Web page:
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The Lies Behind Our 'Green' Skincare


We are part of a generation of consumers who LOVE “green’, we are increasingly environmentally aware and the ‘green’ trend creeps into our lives via many avenues, be it our food, our cleaning products, even our cars and fuel supplies. In this artisan, organic culture we are absorbed by, just how many of the major brands are deceiving us and immorally influencing our choices with clever marketing in the name of profit?

branding lies


A particular bug bare is the incessant unfounded use of these ‘green’ labels in the growing cosmetics industry. As we wander through our favourite beauty departments we are inundated with the terms such as ‘organic’, ‘eco-friendly’, ‘natural’ and ‘green’ amongst many others, but just how well founded are these claims and what regulation is in place to ensure our products do what they say on the tin?


Sadly the answer is virtually no regulations are in place to protect the consumer from misleading claims, it is considered acceptable for a product to be branded as natural simply by containing a tiny percentage of a natural product, which then becomes the main focus of advertising campaigns, allowing the customer to believe they are buying a natural product, despite the fact the product may predominately be made up of harmful chemicals and toxins.


The use of ‘natural’ looking packaging often with images of plants and nature, emblazoned with terms such as ‘pure’ or ‘herbal’ teamed with the use of keywords, notifications of recyclable packaging can lead the consumer to trust that they are buying from a environmentally aware, ‘green’ company, when in actual fact the product itself may be awash with hazardous synthetic ingredients.



Many companies are simply using ‘green’ trigger words to allow us to believe that we are purchasing the best thing for our selves and our environment by sticking to ‘natural’ products and yet they are unable to back up these claims with any significant argument, this is known as ‘greenwashing’ and is simply unethical and unacceptable.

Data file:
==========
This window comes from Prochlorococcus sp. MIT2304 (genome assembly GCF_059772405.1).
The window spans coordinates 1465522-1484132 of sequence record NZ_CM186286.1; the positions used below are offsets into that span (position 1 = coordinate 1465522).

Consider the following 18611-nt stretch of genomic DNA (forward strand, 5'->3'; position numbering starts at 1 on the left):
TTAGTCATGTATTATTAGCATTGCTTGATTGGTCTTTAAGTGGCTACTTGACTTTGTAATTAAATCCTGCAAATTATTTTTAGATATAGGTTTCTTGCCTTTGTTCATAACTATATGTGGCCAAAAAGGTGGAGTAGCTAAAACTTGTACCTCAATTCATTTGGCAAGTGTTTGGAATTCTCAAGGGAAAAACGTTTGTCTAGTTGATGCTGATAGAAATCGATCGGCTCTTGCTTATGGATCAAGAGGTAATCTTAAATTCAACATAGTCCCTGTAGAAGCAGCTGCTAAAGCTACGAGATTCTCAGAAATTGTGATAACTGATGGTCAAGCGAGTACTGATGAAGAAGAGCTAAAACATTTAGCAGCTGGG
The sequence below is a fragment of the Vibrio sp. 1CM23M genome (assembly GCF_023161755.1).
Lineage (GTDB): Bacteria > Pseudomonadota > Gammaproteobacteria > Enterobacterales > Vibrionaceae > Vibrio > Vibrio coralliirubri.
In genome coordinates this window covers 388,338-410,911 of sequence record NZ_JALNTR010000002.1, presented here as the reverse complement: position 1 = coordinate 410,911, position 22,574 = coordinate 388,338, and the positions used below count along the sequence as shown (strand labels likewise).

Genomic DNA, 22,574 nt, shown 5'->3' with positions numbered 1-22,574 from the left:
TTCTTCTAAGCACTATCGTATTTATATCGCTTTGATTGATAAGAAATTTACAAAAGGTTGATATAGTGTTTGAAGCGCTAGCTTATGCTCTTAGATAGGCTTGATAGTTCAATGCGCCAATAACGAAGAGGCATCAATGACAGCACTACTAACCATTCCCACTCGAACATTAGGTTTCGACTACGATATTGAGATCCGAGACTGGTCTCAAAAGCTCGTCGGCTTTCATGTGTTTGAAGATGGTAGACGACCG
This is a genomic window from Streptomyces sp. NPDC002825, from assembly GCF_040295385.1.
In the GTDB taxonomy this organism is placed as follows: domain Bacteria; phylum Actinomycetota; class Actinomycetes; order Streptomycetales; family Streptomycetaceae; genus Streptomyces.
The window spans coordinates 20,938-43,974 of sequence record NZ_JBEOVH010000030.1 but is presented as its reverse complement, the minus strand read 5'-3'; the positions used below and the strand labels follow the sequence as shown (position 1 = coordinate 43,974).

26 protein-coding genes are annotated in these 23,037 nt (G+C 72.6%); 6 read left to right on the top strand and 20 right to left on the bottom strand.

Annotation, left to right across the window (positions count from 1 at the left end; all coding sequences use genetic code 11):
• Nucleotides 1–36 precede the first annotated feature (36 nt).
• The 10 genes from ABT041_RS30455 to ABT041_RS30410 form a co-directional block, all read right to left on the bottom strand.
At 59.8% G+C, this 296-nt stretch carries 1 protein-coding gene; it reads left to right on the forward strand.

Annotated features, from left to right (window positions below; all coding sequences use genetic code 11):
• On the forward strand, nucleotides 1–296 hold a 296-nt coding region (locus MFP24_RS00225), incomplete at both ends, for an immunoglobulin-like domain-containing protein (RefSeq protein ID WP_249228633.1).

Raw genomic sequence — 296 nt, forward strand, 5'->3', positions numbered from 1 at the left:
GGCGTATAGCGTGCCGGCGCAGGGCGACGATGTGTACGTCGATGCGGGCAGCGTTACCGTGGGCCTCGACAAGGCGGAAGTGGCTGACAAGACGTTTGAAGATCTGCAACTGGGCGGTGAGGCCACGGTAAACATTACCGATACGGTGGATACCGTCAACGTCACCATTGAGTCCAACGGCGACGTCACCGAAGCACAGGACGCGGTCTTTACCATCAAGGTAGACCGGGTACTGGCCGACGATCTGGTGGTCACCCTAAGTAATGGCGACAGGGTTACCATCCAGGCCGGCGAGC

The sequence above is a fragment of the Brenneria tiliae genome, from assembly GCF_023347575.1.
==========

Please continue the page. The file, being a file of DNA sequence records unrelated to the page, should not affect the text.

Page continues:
Many products on our shelves today claim to be ‘Preservative-Free’ and whilst this is a lovely concept, the reality is in order for our products to have any sort of shelf life they are likely to need some degree of preservatives, for example any product containing water requires a preservative to stop it developing bacteria and becoming unpleasant or even dangerous for use. Some companies use the loop-hole of describing the preservatives as ‘fragrance’. Others are able to list their products as ‘preservative free’ by adding a main ingredient that is an already preserved raw ingredient.


Some brands claim the term ‘non-toxic’, and whilst I certainly would hope it is non-toxic, the chances are that the product will have gone through multiple non environmentally friendly processes during production. Every time these key words are used they influence our opinion of what could be a non-ecologically aware company jumping on the ‘natural’ market band wagon.


Another popular term to describe a product as ‘clean’, this has connotations of ethical and natural goodness giving us the impression that company is clean in all ways, perhaps leading us to believe…they don’t test on animals, they are ecologically friendly, they use natural products, they are paraben and sulphate free, free from preservatives etc, whereas in actual fact this term is most non descript and whilst it may give the right image, the product could be as chemical laden as you like.


Our skin is our largest organ and product absorbs into within 26 seconds, so it seems for as long as the industry makes slow and limited progress in regulating the outrageous claims and misleading branding that many companies use, it is ultimately the responsibility of us, the consumer, to take the time to look at the ingredients and assess for ourselves how ‘green’ we deem a product to be. Don’t allow branding to sway you, make informed educated decisions regarding what you buy and what you want to put on your skin.


I look forward to a time when branding has to be transparent and honest, without misconception for the sake of profit.

Don’t be greenwashed.

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  • Chloe Wallace